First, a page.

I don’t believe in pencil brands, but I do have my favorites in the towering piles of mixed and matched pencils, that occasionally collapse onto my work space and get pushed away with as a sweep of an arm. I tend to favor softer pencils that lay onto paper, colored or otherwise, almost like pastels, or oil paint. I decided to start with the background. I want it to be daytime and I want the stained glass window behind Beauty to be vibrant in color, but light in atmosphere. I begin with a soft grey.
I now have a vision of what my stained glass window will look like. I imagine amber tones that are darker at the edges and golden in the center. I lay down a layer of auburn brown, kind of a middle town to my amber effect.
I proceed with a the brightest, most sunshine-like yellow I can find in my piles of art supplies, and I introduce the most vibrant tone of my honey glass.
I contrast it with a deep burgundy, beginning to establish structure and give my glass some body.
I use the same burgundy to begin the rose.
Here’s where having soft pencils comes in handy. I now use a light red for my next layer of the rose, using the pencil itself to bland the burgundy and create a nice gradient. In this particular case I am using Prismacolor pencils.
I find a deeper burgundy yet and add some more contrast to the rose. I want that light red to really look like it’s glowing in contrast to the darker reds.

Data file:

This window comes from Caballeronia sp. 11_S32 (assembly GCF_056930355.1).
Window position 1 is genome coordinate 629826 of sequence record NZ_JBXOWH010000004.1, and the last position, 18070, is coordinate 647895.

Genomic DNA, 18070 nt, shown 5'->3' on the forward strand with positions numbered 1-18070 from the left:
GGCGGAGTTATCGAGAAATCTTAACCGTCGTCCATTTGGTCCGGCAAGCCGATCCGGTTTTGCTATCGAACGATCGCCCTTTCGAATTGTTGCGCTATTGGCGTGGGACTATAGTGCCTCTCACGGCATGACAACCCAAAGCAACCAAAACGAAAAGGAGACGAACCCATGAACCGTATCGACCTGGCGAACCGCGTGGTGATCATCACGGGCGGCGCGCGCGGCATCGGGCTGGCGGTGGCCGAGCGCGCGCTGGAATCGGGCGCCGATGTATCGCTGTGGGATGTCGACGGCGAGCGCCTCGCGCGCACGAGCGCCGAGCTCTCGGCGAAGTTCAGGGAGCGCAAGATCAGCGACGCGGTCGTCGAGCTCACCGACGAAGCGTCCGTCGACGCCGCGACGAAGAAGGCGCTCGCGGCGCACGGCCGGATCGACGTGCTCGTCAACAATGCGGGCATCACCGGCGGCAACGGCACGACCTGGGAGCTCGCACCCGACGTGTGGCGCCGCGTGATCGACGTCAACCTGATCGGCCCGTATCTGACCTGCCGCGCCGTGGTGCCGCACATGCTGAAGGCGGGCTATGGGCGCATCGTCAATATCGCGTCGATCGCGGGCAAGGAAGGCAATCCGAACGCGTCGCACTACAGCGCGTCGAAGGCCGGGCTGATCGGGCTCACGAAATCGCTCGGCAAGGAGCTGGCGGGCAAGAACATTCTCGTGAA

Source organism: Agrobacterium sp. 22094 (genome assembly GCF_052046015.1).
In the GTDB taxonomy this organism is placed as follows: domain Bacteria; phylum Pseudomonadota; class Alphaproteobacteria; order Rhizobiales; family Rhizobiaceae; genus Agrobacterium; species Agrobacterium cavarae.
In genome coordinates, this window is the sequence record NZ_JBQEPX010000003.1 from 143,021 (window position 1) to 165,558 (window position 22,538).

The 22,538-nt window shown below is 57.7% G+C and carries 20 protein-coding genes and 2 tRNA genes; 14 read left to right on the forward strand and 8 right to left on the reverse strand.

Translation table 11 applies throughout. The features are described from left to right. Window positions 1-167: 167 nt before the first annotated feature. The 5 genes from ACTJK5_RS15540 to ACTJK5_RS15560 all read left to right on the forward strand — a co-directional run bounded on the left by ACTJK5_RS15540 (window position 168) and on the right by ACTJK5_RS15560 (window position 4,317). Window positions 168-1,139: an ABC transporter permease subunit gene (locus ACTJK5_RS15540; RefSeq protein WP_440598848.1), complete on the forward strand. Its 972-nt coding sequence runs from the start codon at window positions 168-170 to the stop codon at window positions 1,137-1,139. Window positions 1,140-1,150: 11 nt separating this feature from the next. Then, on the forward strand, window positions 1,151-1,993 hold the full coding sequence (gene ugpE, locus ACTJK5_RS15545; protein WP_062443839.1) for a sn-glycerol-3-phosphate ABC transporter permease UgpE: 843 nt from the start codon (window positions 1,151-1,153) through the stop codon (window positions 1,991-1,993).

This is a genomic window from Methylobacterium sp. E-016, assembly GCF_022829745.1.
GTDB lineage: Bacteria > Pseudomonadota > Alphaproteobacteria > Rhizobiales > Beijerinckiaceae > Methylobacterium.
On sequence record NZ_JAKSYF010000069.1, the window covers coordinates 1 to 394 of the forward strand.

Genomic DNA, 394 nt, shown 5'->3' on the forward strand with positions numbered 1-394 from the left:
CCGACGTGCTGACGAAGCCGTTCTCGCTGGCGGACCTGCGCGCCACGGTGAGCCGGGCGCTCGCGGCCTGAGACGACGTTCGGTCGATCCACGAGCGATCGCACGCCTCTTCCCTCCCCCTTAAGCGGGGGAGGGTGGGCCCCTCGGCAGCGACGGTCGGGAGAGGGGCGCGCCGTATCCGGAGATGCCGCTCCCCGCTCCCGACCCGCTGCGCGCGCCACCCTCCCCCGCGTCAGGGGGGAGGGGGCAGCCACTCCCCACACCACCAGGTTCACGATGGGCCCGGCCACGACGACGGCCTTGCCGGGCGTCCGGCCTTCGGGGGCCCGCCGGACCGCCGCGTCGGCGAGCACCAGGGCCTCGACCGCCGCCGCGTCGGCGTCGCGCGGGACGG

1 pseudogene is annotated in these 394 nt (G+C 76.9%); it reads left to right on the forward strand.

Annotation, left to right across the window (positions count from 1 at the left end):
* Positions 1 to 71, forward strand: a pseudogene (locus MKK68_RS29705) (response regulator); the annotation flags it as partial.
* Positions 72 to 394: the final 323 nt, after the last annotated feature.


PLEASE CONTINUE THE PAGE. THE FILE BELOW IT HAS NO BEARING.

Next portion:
I approach the green leaves with the same principle of darker tones at the edges with lighter tones in the center. Here I use a turquoise green for the main color, the same dark burgundy for the edges and a touch of white for the center. Blending the whole time.
Now, because my artistic mind gets bored working on one element before moving on to another, I feel that I have enough background light and color established to begin coloring the face. I start with the same soft grey I used on the glass frame.
I then add some pale peachy pink as my main base color, playing a little bit with higher and lower saturation all throughout.
I move on to lilac. Just a few shadows here and there.
A touch of blue. Just a touch.
I use one of the lighter burgundy tones to give some volume to the cheek bones and also the eyelids.
Now it’s time to define the eyes a bit more. I have already been building them up with greys and browns. Finally I add black.
I look around at my yellow light and realize that her skin needs a lot more yellowish tones, so I add a soft layer of pale yellow.
Now it’s time for the hair. I want her to have dark, but somewhat mousy brown hair. I begin with a solid layer or a dull light brown.
I proceed to give it volume by going over certain parts with a darker brown tone.
I emphasize the darker parts with actual black.
Now that her hair looks three-dimensional, I give it even more volume by adding an occasional white highlight. A soft white pencil is excellent for this purpose. It won’t actually “paint” white over your colors, but it will layer on a soft gentle highlight.
I look at her face and realize I want her to have more pink and peach tones. I want her to look alive and maybe even a bit flushed. Just a bit. I add some rose around her eyes, her cheeks, her lips and the tip of her nose. I also tweak her jewelry.